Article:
Sunday, 4 September 2016

Teachers: 3 Powerful Lessons That You Learn From Teaching

Teachers, I know that sometimes people who do not work in the education system make you feel unappreciated after you put so much time and effort into helping your students learn as much as they can from their schooling, while you, in turn, learn much from the experience, developing your skills set. As a teacher with more than 25 years in the classroom, I understand exactly how you feel.
Dr. Paul Semendinger, an educator, understands the need that teachers have to be appreciated and he shares this understanding in an article on Edutopia titled, What makes a teacher special? 

Dr. Semendinger in a previous role as principal of a school asked students and other stakeholders of his school to nominate a teacher for the award of teacher of the week, citing a reason for nominating the teacher. The students' responses clearly show the central place that teachers have in their lives.

Here are some of the reasons the students gave for nominating a teacher: the teacher is 'kind and helpful'; the teacher is 'a good teacher'; the teacher encourages them; the teacher respects them; the teacher is patient with them and the teacher involves them in class activities.
Dr. Semendinger concludes his article by saying that if you want answers to the question that he has posed, you should ask a child. This is good advice, as students interact with you daily and have opinions about the quality of this interaction.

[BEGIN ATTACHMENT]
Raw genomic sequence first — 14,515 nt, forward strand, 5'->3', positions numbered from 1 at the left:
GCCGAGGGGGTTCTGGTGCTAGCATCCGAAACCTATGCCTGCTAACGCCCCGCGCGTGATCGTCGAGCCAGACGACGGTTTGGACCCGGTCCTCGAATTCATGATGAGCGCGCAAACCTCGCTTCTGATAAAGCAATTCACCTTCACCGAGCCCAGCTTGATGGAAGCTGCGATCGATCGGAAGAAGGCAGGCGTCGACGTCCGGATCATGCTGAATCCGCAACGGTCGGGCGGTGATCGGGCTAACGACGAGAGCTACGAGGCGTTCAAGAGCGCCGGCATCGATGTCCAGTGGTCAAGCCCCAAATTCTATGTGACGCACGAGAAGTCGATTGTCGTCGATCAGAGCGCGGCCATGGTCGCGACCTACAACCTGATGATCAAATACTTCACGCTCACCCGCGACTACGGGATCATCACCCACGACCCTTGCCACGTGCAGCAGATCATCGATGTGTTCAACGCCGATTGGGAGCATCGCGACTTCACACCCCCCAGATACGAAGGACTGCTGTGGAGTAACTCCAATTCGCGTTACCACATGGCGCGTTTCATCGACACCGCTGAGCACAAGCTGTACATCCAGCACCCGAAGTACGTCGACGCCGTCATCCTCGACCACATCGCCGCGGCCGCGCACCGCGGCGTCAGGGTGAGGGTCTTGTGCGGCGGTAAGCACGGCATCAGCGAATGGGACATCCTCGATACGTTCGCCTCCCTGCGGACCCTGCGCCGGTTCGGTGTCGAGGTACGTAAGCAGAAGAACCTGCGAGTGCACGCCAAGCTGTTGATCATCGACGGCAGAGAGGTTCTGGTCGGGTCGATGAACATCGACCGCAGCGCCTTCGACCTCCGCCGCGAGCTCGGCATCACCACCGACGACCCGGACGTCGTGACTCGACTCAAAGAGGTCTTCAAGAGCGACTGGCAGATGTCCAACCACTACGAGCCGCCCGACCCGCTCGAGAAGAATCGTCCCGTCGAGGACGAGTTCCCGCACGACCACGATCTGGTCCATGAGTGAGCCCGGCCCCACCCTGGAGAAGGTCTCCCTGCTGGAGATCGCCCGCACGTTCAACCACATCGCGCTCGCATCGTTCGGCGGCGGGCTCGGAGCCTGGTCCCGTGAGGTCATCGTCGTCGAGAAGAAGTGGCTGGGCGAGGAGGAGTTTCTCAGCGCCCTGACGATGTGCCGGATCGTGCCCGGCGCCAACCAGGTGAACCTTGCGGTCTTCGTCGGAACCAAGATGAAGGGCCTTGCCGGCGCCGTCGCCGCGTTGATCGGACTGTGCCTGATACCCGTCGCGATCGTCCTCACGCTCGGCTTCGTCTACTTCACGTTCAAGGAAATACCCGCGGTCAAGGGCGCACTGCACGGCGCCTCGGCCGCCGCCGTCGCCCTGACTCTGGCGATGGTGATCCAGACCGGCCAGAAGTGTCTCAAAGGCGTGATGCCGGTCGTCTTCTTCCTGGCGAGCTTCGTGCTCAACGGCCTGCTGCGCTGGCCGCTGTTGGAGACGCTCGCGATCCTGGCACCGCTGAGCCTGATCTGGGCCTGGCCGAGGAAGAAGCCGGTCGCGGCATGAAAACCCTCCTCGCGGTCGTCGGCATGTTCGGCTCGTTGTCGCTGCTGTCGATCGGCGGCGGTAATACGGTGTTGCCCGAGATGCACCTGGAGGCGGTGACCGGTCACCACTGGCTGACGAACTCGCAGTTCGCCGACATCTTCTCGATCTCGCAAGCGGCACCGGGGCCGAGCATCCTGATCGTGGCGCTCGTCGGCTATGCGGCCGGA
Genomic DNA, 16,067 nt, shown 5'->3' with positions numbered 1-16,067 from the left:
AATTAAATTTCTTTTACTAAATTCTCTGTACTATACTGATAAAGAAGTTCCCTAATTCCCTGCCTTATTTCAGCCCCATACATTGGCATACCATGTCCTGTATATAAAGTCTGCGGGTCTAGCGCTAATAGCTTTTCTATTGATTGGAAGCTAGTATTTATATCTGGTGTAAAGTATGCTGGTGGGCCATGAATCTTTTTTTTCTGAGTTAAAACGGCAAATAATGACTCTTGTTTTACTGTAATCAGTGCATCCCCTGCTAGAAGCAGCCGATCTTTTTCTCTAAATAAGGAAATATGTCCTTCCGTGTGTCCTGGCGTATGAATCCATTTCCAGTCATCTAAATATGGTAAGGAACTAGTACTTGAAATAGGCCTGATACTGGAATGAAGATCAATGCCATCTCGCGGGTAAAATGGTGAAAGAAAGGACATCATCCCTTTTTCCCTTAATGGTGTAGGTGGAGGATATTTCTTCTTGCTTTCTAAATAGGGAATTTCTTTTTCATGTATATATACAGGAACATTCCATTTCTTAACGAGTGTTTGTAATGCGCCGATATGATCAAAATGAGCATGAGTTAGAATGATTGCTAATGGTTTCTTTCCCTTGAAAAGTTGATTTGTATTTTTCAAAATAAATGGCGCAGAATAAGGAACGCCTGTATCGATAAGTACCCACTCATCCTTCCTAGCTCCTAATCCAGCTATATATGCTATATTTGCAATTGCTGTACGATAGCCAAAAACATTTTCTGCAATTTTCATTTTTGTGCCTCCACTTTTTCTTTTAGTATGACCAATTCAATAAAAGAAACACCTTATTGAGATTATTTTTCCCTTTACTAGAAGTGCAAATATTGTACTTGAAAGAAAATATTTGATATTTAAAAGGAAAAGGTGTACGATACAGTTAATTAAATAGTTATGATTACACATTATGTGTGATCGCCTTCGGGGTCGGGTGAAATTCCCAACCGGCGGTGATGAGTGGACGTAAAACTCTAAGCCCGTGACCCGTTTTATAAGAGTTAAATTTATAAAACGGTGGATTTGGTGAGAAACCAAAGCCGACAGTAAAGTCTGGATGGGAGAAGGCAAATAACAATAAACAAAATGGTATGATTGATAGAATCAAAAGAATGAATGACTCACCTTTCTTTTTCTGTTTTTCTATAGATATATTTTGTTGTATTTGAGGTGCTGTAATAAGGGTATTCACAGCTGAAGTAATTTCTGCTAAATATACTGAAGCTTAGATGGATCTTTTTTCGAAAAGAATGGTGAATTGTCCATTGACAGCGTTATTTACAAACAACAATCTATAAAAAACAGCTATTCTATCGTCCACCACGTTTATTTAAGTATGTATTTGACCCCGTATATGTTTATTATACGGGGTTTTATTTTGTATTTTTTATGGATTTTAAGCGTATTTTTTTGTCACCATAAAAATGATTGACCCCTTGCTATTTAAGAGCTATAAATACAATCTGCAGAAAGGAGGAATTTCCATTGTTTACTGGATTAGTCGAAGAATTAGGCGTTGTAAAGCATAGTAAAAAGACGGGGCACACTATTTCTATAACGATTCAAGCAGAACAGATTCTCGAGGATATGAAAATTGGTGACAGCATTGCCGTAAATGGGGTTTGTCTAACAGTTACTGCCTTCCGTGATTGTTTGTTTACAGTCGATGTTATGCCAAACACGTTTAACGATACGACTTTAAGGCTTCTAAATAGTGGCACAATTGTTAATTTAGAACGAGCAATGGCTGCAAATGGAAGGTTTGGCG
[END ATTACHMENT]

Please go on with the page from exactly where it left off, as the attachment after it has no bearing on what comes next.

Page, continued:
pixabay.com
Andrew Simmons, another educator, voices some of the benefits and pitfalls of being a teacher in an article titled, 7 things I wish people understood about being a teacher. In this article on vox.com, which I can't do full justice to in this space, Simmons provides "critics" with the following insights from his reflections on his career to date.
He tells us that teaching has positively influenced him by making him "smarter" and "a better person"; that "teachers act like teenagers" and not in a good way; that the summer break is not a real break for teachers because they spend much of their summer preparing for the new school year; that the “cult of the superteacher” needs to be abolished - that is, the teacher being burdened or burdening himself with too much work which does not lead to effectiveness, and he tells us that administrators need to be smart in implementing government policy (Common Core) as not to put pressure on teachers and demotivate them.